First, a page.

When signing up for a surf lesson, most instructors are equipped with the latest tunnel vision sunglasses, laser focused on having you standing up and riding a wave successfully. Some schools even offer a money back guarantee in this regard. Sadly, many road rules of surfing are left behind, exposing you to a whole heap of danger, when you decide to hit the ocean without your trusty instructor.

Remember what happened after your very first surf lesson? You were at the local surf shop the very next morning, throwing your money down for a brand new board, before flocking to the nearest herd of surfers in excitement.

You couldn’t even get within a whisker of the lineup, without heavily colliding into a hardened local. You’re now cartwheeling underwater, entangled in his legrope, getting elbows to your cranium, with blood seeping into the water around you. Your dreams of being a great soul surfer are quickly shattered through a barrage of colorful language from that other guy. So exactly where did it all go wrong?

When it comes to etiquette in the water, it was really up to your instructor to give you a brief rundown. But since he glanced over those, let’s say, terms and conditions of being a surfer, I’m here to save you.

Never paddle out on top of a lone surfer

Ever had one of those days where anything and everything seemed to go wrong? Well, you’ve come to the right place. As if by magic, surfing can sometimes have the power to wash all your problems away. At least temporarily. It can also have the complete opposite effect if you piss someone off in the water.

See that surfer way down the beach, gazing out towards the horizon? The one that’s blissfully bobbing around in the ocean in his own company? For all you know, he may have just lost his job, got in a fight with his wife, and just found out his brother has cancer, and you’re about to make his day a whole lot worse by paddling out right on top of him.

I can whole heartedly guarantee you, that he didn’t just post an ad on meet.com seeking a play date with you. There’s no logical reason that I can think of, for you to strut your stuff down the beach, drop your board in the sand directly in line with his water position, before strapping on your leash and getting all up in his comfort zone. Sadly, I see it time and time again.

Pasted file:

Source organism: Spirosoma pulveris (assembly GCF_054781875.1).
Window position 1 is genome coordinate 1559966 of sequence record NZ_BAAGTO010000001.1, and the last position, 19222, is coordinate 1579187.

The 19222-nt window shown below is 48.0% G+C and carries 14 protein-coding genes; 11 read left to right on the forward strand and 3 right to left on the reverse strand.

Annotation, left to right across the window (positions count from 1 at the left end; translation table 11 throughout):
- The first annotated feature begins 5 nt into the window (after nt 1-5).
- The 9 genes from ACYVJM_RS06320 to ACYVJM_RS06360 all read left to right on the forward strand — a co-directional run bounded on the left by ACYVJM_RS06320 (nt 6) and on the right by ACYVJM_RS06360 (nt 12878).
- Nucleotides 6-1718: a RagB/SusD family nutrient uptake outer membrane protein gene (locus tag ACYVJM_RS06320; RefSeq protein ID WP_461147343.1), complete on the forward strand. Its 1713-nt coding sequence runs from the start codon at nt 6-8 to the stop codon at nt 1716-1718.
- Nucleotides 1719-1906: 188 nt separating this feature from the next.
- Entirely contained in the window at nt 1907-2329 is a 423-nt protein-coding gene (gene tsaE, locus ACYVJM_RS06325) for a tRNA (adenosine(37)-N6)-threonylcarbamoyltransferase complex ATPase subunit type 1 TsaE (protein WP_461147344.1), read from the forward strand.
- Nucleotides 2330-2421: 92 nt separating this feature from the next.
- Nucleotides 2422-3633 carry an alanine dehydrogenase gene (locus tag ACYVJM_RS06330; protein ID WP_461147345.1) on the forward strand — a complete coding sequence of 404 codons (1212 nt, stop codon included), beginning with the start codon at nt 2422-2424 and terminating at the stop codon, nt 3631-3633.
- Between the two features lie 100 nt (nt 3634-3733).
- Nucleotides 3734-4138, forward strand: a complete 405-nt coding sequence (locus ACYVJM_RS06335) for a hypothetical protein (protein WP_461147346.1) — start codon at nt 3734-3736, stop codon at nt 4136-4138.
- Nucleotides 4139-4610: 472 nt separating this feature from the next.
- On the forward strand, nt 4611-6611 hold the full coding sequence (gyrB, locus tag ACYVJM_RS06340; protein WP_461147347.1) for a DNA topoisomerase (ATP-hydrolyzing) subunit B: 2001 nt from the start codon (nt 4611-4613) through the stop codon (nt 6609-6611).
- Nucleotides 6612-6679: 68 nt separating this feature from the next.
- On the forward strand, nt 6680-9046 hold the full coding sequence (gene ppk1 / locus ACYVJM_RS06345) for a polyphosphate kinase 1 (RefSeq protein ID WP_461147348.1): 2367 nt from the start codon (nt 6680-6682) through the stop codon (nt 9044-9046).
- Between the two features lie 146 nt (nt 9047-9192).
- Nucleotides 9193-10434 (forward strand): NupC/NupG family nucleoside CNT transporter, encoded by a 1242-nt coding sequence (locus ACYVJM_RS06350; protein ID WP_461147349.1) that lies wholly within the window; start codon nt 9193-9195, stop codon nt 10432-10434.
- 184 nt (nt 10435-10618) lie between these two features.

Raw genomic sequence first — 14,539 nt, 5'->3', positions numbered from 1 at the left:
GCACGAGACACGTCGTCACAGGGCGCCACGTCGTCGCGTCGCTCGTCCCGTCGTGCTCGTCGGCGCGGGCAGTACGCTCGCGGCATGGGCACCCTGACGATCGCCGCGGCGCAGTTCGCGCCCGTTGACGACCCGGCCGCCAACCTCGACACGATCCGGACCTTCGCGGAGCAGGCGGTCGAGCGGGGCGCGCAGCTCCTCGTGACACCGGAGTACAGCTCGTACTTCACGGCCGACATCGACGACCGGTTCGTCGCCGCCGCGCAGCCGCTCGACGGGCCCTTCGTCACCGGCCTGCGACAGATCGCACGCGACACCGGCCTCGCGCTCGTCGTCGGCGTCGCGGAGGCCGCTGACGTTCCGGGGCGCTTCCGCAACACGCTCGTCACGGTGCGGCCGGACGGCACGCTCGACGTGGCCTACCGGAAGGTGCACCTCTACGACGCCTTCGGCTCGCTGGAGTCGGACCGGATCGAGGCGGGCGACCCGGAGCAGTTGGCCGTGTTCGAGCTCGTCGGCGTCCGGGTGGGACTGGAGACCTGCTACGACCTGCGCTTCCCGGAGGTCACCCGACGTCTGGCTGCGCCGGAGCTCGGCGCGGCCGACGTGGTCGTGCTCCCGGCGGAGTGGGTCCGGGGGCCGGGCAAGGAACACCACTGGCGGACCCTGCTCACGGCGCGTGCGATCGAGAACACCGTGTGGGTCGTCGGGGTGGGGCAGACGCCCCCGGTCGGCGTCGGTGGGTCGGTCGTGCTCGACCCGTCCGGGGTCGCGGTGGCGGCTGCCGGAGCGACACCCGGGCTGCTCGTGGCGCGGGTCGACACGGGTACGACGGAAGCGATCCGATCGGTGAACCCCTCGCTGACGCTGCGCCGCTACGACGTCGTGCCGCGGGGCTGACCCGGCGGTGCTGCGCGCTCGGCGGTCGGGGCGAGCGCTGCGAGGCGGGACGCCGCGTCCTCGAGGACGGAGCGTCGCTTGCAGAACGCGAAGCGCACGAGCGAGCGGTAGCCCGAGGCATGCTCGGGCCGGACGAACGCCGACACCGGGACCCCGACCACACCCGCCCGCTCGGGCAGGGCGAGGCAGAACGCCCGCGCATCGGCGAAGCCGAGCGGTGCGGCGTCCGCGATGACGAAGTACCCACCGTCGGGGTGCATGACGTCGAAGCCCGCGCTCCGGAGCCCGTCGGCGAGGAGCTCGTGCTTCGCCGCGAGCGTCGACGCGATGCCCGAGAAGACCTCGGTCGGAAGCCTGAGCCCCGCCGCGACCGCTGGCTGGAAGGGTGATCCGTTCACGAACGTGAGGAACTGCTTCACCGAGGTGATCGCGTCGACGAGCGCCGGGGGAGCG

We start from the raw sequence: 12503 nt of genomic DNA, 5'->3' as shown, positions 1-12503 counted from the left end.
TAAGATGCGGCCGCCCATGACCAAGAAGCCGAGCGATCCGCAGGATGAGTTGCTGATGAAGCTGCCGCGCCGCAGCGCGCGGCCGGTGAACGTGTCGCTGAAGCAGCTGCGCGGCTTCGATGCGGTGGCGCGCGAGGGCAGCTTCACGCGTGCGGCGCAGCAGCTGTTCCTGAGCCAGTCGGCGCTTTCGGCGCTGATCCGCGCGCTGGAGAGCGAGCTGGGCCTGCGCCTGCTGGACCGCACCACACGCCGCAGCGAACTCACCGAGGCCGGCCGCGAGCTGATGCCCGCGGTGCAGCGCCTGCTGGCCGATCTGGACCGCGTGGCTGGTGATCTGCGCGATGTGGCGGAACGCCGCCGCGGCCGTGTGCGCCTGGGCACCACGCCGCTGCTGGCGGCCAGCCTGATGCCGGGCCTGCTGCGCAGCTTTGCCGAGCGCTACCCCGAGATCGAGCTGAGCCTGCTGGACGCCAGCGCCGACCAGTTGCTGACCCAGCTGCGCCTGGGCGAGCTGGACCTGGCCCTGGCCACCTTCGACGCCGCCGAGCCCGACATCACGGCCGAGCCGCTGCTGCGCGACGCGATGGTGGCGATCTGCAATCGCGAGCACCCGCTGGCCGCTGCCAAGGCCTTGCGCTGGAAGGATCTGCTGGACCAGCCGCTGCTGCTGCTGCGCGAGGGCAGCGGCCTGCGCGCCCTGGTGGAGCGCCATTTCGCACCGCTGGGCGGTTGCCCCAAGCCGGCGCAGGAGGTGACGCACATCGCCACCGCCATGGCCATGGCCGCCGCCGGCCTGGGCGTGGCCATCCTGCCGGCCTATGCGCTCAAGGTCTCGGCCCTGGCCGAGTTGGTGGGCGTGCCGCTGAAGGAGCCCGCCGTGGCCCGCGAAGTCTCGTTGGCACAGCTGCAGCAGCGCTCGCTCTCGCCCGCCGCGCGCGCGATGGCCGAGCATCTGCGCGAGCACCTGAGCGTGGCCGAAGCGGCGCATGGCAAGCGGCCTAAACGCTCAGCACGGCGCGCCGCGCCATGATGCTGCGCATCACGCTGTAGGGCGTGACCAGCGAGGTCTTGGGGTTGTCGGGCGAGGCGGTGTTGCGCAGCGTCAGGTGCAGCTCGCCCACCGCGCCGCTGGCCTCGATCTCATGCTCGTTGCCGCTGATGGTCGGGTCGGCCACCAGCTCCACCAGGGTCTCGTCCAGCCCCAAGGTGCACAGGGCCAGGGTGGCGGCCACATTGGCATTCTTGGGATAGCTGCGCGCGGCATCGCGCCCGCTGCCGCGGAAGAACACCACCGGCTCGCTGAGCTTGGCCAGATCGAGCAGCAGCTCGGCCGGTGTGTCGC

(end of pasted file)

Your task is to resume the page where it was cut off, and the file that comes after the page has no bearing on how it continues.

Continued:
I would have to say I’m a pretty Zen kind of human, but this one move is still enough for something to boil deep inside of me. Seriously, give the guy some space. Go sniff out your own peak, or if you watched Jaws a few too many times as a kid, go join the herd of sheep up the beach.

Awareness is the key

You see it at almost every crowded break. A bunch of newbies bee-lining straight for a group of seasoned surfers, boards flailing in every which direction, and bodies rising from walls of turbulent whitewash like a scene out of zombie apocalypse. It still makes me cringe. You see, when surfers are inexperienced in controlling their boards, they are like loaded weapons. Especially at high speed. You my friend, fit this bill.

Whatever you do, don’t take on your surf instructor’s tunnel vision. I know you’re freaking out about rips, and walls of whitewash, and that big wave coming straight for your noggin. Completely justified. But just don’t forget to also focus on those around you.

Practice 360° visuals, where you’re continually looking behind you, to the left and right, and of course straight ahead for other surfers. Contrary to popular belief, the biggest dangers in surfing don’t come from sharks, but from your own, and other’s surfboards.

If a guy’s riding a wave in front of you, quickly turn your board towards the whitewash of that wave and get out of his way. Don’t take the easy option of paddling over that nice green wall that he’s about to fly along, you gotta make a sacrifice here.

If a guy’s paddling out behind you and you want to throw your board, because you don’t yet know how to duck dive, cling onto it as though your life depends on it. Which brings me to the next topic…